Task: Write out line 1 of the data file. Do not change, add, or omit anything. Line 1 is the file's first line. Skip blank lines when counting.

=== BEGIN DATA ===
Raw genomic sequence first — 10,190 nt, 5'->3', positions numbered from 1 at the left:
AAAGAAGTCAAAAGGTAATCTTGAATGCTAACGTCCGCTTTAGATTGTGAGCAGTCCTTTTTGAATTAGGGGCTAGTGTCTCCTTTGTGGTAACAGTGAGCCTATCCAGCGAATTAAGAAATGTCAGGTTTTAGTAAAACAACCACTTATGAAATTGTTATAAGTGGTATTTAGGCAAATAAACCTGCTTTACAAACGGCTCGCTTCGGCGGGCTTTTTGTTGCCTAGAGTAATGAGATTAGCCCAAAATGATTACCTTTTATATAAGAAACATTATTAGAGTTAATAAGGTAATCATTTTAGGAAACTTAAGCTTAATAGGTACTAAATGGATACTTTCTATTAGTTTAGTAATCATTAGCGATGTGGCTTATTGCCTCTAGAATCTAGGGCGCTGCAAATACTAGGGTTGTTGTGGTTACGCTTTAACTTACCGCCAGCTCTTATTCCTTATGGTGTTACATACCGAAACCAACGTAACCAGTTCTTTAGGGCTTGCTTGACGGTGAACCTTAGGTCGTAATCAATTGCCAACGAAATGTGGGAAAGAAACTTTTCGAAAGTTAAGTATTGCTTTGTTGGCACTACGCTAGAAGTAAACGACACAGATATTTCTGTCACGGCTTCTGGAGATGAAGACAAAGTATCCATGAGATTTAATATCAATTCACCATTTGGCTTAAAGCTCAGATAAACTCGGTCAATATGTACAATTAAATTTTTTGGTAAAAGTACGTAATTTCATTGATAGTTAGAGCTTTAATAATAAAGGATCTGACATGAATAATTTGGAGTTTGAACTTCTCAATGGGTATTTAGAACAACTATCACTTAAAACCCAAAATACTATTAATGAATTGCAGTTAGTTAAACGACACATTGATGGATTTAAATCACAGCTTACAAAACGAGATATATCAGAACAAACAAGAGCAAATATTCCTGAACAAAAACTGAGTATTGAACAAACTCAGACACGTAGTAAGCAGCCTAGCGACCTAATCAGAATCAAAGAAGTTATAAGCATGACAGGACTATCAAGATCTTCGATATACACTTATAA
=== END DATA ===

Raw genomic sequence first — 10,190 nt, 5'->3', positions numbered from 1 at the left: